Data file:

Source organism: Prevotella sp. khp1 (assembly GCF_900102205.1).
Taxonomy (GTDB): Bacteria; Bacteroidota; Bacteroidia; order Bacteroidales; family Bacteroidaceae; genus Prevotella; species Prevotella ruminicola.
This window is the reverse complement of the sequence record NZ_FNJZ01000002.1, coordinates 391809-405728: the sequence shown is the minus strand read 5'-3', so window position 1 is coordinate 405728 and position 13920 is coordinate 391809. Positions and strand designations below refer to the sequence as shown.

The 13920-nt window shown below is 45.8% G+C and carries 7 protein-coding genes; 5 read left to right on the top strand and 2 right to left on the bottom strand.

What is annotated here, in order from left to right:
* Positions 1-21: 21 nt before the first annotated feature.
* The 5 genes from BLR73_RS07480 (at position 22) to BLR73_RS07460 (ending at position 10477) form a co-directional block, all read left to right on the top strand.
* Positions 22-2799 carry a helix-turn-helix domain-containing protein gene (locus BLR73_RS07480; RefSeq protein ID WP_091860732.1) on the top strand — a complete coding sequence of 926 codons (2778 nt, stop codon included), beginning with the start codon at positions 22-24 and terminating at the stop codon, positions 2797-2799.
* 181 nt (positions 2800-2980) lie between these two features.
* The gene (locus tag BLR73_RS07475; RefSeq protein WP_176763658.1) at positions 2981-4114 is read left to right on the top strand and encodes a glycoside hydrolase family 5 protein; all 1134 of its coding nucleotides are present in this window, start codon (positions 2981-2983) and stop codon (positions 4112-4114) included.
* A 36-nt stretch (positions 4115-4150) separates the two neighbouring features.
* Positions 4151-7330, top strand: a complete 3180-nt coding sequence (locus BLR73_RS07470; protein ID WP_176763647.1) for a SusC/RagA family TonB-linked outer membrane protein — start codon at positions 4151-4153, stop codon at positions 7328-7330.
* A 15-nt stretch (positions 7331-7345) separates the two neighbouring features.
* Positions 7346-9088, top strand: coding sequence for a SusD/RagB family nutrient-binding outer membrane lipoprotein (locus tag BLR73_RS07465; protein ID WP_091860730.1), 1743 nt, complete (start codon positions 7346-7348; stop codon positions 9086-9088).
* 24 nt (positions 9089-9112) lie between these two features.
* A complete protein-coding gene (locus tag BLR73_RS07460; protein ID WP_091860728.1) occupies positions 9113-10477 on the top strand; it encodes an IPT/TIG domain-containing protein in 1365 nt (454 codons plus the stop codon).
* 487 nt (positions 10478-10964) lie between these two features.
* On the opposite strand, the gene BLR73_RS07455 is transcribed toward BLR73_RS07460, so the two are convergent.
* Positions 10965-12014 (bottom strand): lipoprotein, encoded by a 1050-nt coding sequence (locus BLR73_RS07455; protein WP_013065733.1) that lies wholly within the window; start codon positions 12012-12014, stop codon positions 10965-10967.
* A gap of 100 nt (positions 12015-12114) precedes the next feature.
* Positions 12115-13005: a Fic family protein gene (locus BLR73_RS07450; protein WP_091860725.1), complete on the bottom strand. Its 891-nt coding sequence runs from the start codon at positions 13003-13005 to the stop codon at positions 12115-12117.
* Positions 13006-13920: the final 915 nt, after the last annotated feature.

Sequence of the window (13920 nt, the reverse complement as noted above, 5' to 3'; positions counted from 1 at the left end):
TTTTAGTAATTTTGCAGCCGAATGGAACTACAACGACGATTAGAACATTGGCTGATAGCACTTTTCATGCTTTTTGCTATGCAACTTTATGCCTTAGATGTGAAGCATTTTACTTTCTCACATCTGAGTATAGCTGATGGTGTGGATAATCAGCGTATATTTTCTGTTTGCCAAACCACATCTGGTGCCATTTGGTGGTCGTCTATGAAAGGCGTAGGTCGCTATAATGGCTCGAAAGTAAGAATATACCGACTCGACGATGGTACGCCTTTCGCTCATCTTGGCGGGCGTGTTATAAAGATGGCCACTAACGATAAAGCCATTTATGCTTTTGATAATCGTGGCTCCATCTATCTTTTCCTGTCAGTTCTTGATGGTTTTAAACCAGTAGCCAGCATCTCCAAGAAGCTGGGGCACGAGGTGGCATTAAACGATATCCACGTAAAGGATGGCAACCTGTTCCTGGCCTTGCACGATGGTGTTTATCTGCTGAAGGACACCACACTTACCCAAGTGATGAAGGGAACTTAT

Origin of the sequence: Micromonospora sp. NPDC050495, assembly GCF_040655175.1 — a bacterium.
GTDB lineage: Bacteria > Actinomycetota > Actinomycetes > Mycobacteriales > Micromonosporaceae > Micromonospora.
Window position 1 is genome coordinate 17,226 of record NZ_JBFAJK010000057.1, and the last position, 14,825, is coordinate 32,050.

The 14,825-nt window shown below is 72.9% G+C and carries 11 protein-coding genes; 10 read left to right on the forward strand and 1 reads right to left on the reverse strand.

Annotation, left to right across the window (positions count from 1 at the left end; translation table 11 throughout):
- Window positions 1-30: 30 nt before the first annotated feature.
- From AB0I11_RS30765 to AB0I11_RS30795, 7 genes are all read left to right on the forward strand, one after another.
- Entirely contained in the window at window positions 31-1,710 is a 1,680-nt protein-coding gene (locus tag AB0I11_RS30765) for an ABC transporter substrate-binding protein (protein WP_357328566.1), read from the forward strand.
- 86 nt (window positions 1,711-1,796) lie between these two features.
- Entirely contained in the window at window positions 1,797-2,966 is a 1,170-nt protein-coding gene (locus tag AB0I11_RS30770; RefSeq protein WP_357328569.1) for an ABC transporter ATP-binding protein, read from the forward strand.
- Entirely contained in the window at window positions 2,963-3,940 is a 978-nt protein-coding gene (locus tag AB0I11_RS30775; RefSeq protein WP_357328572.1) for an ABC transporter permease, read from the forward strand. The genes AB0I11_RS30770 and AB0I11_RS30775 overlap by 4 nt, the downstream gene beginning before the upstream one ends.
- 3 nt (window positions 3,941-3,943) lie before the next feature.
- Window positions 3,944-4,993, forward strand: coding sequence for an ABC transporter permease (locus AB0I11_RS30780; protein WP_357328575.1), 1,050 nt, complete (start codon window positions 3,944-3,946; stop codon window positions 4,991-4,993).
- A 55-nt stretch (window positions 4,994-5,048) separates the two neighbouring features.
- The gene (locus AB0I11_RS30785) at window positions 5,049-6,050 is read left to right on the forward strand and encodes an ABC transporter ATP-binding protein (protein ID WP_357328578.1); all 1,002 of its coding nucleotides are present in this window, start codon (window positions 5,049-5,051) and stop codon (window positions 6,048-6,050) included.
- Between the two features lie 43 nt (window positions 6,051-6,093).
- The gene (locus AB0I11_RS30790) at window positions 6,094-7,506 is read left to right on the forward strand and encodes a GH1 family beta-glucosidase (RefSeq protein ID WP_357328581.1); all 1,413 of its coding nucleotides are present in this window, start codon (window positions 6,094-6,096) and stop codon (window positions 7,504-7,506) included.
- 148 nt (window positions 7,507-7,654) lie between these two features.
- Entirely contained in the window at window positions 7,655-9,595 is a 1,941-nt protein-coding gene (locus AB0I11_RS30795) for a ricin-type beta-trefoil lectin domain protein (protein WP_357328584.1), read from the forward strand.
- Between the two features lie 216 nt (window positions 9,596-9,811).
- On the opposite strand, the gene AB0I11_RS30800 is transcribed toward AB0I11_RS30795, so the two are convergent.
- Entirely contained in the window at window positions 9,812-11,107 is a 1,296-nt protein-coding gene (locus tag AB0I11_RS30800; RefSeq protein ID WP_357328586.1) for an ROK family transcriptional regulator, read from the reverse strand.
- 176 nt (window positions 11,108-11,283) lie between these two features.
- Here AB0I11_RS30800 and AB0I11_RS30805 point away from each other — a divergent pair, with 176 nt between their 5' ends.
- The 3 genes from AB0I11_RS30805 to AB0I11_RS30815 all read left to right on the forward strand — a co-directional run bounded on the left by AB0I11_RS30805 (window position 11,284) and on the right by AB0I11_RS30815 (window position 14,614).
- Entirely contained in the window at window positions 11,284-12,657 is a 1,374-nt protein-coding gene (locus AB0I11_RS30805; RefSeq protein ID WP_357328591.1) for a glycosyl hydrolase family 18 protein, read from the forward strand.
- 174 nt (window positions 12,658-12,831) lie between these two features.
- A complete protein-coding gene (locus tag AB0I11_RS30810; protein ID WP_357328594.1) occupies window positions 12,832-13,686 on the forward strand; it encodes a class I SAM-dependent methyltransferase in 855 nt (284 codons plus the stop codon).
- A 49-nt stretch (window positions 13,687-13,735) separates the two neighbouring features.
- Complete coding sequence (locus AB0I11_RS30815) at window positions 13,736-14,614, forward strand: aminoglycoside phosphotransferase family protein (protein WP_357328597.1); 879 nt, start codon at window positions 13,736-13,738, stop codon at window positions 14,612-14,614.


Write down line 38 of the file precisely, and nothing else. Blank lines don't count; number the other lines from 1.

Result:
- A 55-nt stretch (window positions 4,994-5,048) separates the two neighbouring features.